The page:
L T H O U G H M O S T P E O P L E
associate the beach with gulls, there are many
more bird species that are found in southeast-ern
North Carolina. Most species of shorebirds
— sandpipers, plovers, and their relatives — nest in the far
north, as far as the Arctic, and winter in the south, anywhere
from the mid-Atlantic coast of the U.S. to South America,”
Addison says. “They depend on coastal habitats, especially
inlets, for places to forage and rest on their long migrations.
Without these habitats, they would not be able to survive to
reach their breeding and winter grounds.”
These crucial habitats have become increasingly threatened
as hurricanes like Florence have barreled through the region,
displacing birds and disrupting food supplies. Birds and hur-ricanes
have coexisted for millenia in an annual life-and-death
struggle, and survival has never come easy for birds, be they
migratory land birds, shorebirds or birds that spend most of
their time over open water.
“Pelagic seabirds that usually occur far out at sea ended
up on inland lakes as far away as Raleigh and Greensboro,”
Golder says. “After Florence, there was a Trindade petrel near
Raleigh; a brown pelican that should have been on the coast
was seen near Burlington. After Hurricane Matthew, there
was a flamingo (likely from Cuba or the Bahamas) on the
coast of S.C.,” Golder says. “During Florence, many black
skimmers that are usually around area inlets moved inland
and were reported in odd places, like on area roads, highways
and overpasses and unfortunately, some were hit by cars. I
observed a skimmer flying down the center lane of Market
Street and counted 14 dead skimmers in the vicinity of the
17-140 overpass in Porters Neck.”
While a hurricane is still over the ocean, birds will often
seek shelter in the eye and keep flying inside of it until the
storm passes over the coast, where they will take refuge on
land. It is also why birders flock to areas struck by hurricanes
— the storms provide an opportunity to spot species in places
where they are not supposed to be.
“Over the ocean, hurricanes can affect migrating birds by
directly impacting them when the birds get caught in them.
These birds can end up being carried off-course by hundreds
of miles and show up in unusual places as a result,” Addison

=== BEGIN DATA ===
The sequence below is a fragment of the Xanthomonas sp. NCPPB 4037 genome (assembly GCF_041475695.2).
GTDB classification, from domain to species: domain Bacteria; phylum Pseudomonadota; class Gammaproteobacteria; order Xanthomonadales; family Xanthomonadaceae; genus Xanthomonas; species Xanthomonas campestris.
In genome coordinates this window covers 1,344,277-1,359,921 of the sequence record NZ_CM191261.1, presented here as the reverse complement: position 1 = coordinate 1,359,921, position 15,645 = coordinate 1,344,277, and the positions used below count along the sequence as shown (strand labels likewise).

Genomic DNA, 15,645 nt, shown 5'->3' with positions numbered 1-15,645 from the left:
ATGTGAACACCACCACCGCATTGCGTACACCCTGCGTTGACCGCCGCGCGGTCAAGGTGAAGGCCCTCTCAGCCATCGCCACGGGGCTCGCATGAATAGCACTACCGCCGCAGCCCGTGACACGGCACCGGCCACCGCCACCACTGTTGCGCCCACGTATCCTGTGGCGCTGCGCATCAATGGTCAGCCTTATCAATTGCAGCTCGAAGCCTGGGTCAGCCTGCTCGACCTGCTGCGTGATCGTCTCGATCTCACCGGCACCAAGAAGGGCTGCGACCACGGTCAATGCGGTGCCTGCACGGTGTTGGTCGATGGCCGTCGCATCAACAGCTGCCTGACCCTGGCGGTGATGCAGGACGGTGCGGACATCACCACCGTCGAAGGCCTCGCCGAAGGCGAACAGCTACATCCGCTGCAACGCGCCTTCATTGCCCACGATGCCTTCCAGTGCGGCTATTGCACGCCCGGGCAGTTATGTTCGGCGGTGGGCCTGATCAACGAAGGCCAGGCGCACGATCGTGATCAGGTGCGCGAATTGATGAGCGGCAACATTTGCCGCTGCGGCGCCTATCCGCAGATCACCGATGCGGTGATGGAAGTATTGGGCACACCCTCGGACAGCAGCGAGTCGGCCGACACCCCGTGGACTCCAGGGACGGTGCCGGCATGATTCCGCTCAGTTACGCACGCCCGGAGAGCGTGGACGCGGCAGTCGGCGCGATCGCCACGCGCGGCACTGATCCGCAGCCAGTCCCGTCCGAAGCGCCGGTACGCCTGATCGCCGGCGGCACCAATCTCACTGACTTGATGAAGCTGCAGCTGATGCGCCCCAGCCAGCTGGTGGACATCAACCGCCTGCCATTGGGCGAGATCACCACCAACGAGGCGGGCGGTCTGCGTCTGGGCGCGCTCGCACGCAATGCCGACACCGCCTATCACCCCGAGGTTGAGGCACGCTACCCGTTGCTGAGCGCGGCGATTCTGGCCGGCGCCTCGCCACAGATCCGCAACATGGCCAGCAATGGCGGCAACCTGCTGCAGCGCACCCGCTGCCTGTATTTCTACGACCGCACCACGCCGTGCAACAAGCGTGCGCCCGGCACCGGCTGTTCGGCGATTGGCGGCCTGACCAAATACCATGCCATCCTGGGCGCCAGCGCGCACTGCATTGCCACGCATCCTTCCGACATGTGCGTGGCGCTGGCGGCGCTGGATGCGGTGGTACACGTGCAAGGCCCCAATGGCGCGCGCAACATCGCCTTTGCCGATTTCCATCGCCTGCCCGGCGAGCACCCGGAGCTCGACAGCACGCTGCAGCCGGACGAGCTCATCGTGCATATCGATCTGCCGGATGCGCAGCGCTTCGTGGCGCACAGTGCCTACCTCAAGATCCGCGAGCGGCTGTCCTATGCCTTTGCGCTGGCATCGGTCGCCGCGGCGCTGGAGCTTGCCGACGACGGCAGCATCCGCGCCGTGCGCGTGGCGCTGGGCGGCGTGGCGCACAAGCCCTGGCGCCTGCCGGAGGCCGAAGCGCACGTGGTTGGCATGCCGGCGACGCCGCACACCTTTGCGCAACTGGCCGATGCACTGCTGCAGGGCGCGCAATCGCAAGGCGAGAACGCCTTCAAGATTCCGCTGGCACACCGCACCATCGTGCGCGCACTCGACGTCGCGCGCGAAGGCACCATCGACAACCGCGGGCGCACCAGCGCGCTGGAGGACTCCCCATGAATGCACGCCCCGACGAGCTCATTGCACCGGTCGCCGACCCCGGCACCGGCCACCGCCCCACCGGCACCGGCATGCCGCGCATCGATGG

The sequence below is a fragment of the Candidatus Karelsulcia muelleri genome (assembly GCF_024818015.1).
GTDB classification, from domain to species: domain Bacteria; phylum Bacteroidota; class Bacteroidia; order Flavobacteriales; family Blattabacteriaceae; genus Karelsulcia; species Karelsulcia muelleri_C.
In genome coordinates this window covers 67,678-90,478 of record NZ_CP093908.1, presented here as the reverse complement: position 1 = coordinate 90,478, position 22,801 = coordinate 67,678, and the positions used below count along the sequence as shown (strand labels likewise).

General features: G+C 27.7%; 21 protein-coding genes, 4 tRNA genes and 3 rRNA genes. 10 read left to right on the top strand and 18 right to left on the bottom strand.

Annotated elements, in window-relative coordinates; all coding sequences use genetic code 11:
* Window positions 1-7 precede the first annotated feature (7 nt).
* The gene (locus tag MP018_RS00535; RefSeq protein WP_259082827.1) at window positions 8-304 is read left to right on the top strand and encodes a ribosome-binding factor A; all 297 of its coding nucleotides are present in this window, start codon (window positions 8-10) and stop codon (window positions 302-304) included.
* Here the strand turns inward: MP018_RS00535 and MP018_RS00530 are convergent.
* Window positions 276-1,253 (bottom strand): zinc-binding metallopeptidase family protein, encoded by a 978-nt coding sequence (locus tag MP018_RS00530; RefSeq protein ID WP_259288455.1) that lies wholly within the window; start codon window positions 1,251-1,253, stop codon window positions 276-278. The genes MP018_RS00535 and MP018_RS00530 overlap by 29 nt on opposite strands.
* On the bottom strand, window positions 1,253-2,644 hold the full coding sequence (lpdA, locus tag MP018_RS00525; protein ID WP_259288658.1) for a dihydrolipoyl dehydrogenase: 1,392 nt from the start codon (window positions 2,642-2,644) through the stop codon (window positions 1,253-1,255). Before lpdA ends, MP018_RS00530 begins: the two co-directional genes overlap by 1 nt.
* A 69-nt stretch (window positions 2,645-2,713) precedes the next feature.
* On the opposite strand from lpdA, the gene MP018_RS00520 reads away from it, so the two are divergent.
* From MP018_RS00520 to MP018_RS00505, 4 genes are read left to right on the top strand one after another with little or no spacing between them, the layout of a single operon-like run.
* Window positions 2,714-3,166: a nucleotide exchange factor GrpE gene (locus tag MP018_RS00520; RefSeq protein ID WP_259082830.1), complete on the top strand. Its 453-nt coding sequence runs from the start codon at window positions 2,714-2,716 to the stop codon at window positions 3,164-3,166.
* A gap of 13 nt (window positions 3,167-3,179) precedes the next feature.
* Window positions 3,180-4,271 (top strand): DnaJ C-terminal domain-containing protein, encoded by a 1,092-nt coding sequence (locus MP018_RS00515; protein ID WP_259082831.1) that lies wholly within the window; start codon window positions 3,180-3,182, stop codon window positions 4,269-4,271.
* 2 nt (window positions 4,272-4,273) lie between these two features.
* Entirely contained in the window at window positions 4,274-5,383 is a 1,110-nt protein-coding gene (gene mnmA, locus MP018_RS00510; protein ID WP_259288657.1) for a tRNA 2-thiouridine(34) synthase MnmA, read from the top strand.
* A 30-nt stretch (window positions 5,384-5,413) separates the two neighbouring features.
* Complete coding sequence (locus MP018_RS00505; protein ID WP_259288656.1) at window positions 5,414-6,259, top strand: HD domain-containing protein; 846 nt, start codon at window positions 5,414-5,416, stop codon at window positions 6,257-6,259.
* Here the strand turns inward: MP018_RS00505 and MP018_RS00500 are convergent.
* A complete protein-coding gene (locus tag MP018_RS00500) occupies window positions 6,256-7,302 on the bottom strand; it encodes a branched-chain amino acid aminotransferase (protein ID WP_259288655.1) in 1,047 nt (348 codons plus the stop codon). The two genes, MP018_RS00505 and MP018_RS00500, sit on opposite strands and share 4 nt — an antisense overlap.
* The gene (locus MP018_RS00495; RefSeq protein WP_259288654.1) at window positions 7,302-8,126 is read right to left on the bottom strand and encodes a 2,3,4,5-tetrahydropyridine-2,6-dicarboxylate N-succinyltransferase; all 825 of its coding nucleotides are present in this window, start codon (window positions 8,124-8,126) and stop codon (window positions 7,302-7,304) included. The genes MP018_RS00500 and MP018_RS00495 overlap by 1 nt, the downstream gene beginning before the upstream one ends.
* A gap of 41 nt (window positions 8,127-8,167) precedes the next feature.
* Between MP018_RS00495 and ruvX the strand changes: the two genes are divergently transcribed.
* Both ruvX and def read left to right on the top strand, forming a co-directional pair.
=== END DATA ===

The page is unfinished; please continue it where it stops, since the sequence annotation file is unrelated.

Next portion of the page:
says. “Other birds at sea might be forced to fly around them, as
in the case of a whimbrel that was being tracked with satellites
and detoured hundreds of miles.”
Birds, however, are remarkably resilient, and they will find
ways to shield themselves from the wind and rain, seeking
shelter on the lee side of trees or buildings, in shrubbery, or
anywhere they can.
“They don’t have the Weather Channel and they really don’t
know how strong or large a storm might be. But they can
detect changes in barometric pressure and studies have shown
that they increase food intake in response to declining pressure.
From top: A Western sandpiper forages at Figure Eight Island.
Black skimmers at Mason Inlet. A Hooded merganser pair, male
in foreground, female in background.
They’re also good at finding small patches of habitat and food,
but there is a lot that we don’t know about birds’ ability to
cope with storms,” Golder says.
With that said, they have to have the habitat to sustain
themselves and recover from major events like hurricanes.
Sometimes, however, it is less about coping with storms and
more about finding the specific habitat they need. Least
terns, black skimmers and some shorebirds, for example, need
open, bare or sparsely vegetated sandy or sand-shell habitat
for nesting. This habitat is created by overwash — when
storm-induced waves exceed the height of the dune, sand is
transported over the top of the dune and deposited inland and
this process, known as overwash, causes a significant change in
WBM january 2019
WALKER GOLDER LINDSAY ADDISON LINDSAY ADDISON